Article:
"This point is most important in successful propaganda work. The leaders who lend their authority to any propaganda campaign will do so only if it can be made to touch their own interests. There must be a disinterested aspect of the propagandist's activities. In other words, it is one of the functions of the public relations counsel to discover at what points his client's interests coincide with those of other individuals or groups."

"Just as the production manager must be familiar with every element and detail concerning the materials with which he is working, so the man in charge of a firm's public relations must be familiar with the structure, the prejudices, and the whims of the general public, and must handle his problems with the utmost care. The public has its own standards and demands and habits. You may modify them, but you dare not run counter to them."

"The public is not an amorphous mass which can be molded at will, or dictated to. Both business and the public have their own personalities which must somehow be brought into friendly agreement."

"A sound public relations policy will not attempt to stampede the public with exaggerated claims and false pretenses, but to interpret the individual business vividly and truly through every avenue that leads to public opinion"

"Continuous interpretation is achieved by trying to control every approach to the public mind in such a manner that the public receives the desired impression, often without being conscious of it. High-spotting, on the other hand, vividly seizes the attention of the public and fixes it upon some detail or aspect which is typical of the entire enterprise."

"Present-day politics places emphasis on personality. An entire party, a platform, an international policy is sold to the public, or is not sold, on the basis of the intangible element of personality. A charming candidate is the alchemist's secret that can transmute a prosaic platform into the gold of votes."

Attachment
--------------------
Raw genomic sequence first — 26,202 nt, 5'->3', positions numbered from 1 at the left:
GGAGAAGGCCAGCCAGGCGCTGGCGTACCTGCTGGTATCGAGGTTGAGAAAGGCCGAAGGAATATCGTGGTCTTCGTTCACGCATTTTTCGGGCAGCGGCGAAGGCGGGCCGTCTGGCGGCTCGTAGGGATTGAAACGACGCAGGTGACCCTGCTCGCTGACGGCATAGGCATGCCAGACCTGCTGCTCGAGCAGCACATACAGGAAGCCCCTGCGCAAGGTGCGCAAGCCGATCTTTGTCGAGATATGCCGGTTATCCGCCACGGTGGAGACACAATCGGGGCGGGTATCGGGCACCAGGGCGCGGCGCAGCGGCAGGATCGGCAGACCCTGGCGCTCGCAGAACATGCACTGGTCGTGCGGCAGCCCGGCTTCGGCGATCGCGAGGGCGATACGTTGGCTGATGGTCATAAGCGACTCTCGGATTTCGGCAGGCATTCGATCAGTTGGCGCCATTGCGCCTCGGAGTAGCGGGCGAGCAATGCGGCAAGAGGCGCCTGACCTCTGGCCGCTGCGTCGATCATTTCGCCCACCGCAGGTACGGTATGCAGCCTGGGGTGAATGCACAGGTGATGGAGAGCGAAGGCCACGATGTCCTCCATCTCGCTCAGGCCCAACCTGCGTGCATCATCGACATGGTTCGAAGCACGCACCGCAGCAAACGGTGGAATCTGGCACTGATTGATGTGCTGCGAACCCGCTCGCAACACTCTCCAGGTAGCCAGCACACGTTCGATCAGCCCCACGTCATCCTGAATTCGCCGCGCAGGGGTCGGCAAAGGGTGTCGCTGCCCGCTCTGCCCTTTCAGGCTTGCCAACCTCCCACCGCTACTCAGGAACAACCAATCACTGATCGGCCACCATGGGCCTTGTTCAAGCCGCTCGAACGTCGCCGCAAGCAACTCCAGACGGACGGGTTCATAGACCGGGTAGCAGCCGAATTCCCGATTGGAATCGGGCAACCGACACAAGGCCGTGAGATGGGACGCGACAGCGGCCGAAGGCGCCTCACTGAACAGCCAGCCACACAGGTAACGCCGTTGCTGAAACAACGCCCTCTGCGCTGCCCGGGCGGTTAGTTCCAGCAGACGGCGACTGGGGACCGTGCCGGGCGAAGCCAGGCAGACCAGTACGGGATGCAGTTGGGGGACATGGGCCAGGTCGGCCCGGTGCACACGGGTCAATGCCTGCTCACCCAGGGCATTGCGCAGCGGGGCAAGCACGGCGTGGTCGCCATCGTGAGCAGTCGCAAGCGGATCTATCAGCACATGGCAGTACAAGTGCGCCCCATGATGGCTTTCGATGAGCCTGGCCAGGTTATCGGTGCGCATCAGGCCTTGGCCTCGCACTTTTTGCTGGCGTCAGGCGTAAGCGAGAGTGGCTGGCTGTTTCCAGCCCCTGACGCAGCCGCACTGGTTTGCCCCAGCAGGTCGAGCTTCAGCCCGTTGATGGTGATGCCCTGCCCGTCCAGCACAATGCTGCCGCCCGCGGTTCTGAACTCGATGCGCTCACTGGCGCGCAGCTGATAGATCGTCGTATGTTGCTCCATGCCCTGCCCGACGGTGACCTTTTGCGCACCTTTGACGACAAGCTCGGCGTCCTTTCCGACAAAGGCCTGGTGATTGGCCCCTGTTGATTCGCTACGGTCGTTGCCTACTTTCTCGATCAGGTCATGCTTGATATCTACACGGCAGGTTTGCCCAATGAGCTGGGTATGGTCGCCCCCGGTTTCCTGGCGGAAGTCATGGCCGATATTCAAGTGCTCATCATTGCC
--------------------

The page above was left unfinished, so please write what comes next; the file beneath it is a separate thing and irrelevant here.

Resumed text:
"Propaganda will never die out. Intelligent men must realize that propaganda is the modern instrument by which they can fight for productive ends and help to bring order out of chaos."

Final thoughts

I can clearly see companies pursuing Bernays' PR strategy even today and what's more, I can see why they're doing it and why they're successful. I can see the role of newspapers and magazines in shaping public preferences and I can see how organizations are using social media in the same way. The same goes for politics. 

It's nice to be idealistic about the future, but reading Bernays' book, I get the feeling people have been trying to manipulate me my entire life and that it's not going to stop.

Saturday, March 26, 2022

Plagiarism and blog posts

Imitation is not the sincerest form of flattery

Prior to the pandemic, I wrote a thought piece on data science. It compared the work of data science to building Lego models and called back to some of my childhood memories of building Lego models with my brothers. I deliberately wrote it to have a slightly dreamy and nostalgic quality. I was very pleased with the finished piece and I referenced it from my LinkedIn profile. You can read it here: https://www.truefit.com/blog/Data-is-the-New-Lego.

The other day, I was thinking about this piece and did a Google search on it. I found someone had plagiarized it. They'd taken the whole article and replaced a few sentences with their 'own' work. They'd even used the same type of images I did. It was pretty much a word-for-word copy (to be clear: it's blindingly obvious this is a direct copy of my work). Of course, they didn't acknowledge my piece at all. What was truly galling was a comment someone had made calling the piece insightful. The plagiarist replied commenting that they were glad they liked it. 

(Hariadhi, CC BY-SA 3.0, via Wikimedia Commons)

The plagiarist has several other pieces on Medium. I have no idea if they copied the other pieces too. They're studying data science and on their profile, they say they want to tell stories with data. Perhaps the biggest story they're telling is that they cheat and take credit for other people's work.

The borders of originality

In this case, the copying was a blatant lift of my work, but other cases are more difficult. There's a nuanced question of what's plagiarism and what's not, for example, many people have written stories about time machines after H.G. Wells, are they all guilty of plagiarism? 

For me, the line is the story arc and ideas. If you're telling the same story as someone else and using the same ideas, you're on very thin ice. If you're using the same metaphors, similies, or allegories then you've crossed the line. If you must tell the same story as someone else (and you really shouldn't), at least use your own imagery.

What have I done?